Egypt Siwa and Sinai

Egypt

Egypt

Money Money money money – that is my first impression of Egypt; everybody wanted money from us. Egypt had already made our Carnet more expensive (we had to insure against 800% of the value of the vehicle) now when trying to cross the border there where more fees. Custom fees, Registration fees, Insurance, Carnet Fees, even car parking fees (even though we just, and had to, drive through the car park), then there were the fees associated with finding the chassis and engine number; Egyptians don’t believe European documentation and have to take an actual rubbing themselves (looking back this fee was worth it for the comedy value of watching 4 officials cleaning away 20 years of engine grime to find that indeed the number was the same as my UK registration certificate). We left the Egyptian boarder post a full 7 hours after entering the Libyan side – we where through and things were looking good. It was sunny, we managed to avoid emptying the boot and putting everything through the scanner (our tactic of having lots of mess and taking lots of small things out seemed to be working!) They where happy about just scanning Shaun’s guitar. They also had not noticed the solar panels on the roof – which could have cost us a nice big import duty. Ryan also informed me that it was more like 8.5 Egyptian pounds to every UK pound rather than the 5 I had been thinking. It was also sunny! (I’ll write that again, it was Sunny – no rain!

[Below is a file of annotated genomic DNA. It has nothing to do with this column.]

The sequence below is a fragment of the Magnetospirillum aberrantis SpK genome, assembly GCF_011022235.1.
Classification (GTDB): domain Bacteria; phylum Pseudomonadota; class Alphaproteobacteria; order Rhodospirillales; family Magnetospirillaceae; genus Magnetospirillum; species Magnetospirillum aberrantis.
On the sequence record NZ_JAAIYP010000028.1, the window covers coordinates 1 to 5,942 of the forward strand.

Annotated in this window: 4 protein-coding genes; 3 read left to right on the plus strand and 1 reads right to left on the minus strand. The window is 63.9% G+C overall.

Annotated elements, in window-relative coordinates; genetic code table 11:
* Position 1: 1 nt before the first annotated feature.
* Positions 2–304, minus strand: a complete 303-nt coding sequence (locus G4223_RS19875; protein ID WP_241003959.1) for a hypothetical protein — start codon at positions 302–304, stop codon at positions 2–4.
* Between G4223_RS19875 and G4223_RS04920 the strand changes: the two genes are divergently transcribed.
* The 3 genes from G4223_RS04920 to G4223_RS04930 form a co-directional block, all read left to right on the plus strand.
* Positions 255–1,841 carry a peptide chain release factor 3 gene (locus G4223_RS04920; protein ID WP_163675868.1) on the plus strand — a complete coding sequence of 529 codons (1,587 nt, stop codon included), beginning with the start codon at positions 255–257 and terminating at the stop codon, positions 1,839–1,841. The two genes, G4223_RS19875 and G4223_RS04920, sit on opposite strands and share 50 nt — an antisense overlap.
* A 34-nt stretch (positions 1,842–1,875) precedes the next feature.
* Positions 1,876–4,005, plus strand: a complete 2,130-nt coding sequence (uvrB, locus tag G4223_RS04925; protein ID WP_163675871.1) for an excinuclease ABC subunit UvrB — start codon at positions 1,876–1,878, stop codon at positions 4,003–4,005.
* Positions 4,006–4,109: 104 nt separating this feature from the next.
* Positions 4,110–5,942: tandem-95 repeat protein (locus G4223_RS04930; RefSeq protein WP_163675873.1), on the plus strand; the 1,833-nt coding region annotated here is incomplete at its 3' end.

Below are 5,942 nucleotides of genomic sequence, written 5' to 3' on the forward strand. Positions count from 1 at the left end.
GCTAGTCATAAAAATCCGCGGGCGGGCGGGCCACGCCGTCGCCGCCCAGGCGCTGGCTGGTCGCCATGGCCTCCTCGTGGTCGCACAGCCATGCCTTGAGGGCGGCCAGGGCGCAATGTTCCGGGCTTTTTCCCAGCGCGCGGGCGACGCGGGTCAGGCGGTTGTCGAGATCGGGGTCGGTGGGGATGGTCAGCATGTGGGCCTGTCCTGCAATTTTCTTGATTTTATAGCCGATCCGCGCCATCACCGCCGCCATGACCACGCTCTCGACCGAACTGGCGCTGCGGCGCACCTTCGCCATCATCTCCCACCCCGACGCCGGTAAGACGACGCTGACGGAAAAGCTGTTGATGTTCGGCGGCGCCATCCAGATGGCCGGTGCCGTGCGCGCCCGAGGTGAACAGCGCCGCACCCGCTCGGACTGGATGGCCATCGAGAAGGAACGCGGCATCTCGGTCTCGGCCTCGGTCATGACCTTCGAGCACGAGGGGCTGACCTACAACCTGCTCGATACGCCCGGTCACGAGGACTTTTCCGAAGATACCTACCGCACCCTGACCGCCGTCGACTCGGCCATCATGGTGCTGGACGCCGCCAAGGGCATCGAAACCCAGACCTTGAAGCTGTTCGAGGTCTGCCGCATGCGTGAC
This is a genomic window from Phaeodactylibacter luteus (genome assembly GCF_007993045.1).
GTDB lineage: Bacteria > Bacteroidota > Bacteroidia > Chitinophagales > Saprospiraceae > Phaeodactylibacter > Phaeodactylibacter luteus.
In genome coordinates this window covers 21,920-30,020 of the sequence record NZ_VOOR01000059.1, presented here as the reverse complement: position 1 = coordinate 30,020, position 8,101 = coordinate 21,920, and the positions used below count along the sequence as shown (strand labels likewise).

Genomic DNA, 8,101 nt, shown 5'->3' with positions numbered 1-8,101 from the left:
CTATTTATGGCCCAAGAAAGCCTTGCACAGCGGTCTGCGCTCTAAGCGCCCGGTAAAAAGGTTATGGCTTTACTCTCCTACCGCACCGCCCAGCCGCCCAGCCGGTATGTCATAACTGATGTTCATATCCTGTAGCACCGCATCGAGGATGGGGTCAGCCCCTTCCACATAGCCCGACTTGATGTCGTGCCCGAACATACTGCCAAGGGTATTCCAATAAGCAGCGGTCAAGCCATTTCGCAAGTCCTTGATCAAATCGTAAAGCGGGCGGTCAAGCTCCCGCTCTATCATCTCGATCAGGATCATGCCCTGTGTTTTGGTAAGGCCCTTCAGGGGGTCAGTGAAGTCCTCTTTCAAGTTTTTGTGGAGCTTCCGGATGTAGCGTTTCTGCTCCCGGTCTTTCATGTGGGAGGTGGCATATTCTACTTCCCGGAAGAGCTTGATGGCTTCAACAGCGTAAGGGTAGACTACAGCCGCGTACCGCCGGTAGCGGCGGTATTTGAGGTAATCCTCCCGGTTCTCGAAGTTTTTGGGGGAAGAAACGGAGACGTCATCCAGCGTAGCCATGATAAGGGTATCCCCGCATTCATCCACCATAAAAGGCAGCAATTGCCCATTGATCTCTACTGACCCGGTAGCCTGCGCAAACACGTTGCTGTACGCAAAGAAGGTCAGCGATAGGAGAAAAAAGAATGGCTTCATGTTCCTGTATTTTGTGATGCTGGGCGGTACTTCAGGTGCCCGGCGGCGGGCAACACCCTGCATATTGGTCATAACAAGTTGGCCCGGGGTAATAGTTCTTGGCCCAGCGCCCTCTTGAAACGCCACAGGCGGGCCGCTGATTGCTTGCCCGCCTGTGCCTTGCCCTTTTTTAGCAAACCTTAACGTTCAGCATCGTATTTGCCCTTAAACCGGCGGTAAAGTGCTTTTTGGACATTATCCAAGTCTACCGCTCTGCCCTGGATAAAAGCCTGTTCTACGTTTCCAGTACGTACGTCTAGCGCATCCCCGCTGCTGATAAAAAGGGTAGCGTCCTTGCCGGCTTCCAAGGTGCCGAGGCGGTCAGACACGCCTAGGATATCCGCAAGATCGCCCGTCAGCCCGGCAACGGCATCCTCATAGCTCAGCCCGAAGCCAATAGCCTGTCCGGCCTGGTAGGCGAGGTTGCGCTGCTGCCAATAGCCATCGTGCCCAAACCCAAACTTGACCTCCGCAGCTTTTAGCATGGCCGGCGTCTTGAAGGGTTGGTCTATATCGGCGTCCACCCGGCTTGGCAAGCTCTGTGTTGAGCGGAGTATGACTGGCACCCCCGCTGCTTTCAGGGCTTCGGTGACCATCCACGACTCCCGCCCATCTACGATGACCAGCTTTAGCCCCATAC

Egyption plates

Egyptian number plate – something that took around 5 hours to achieve!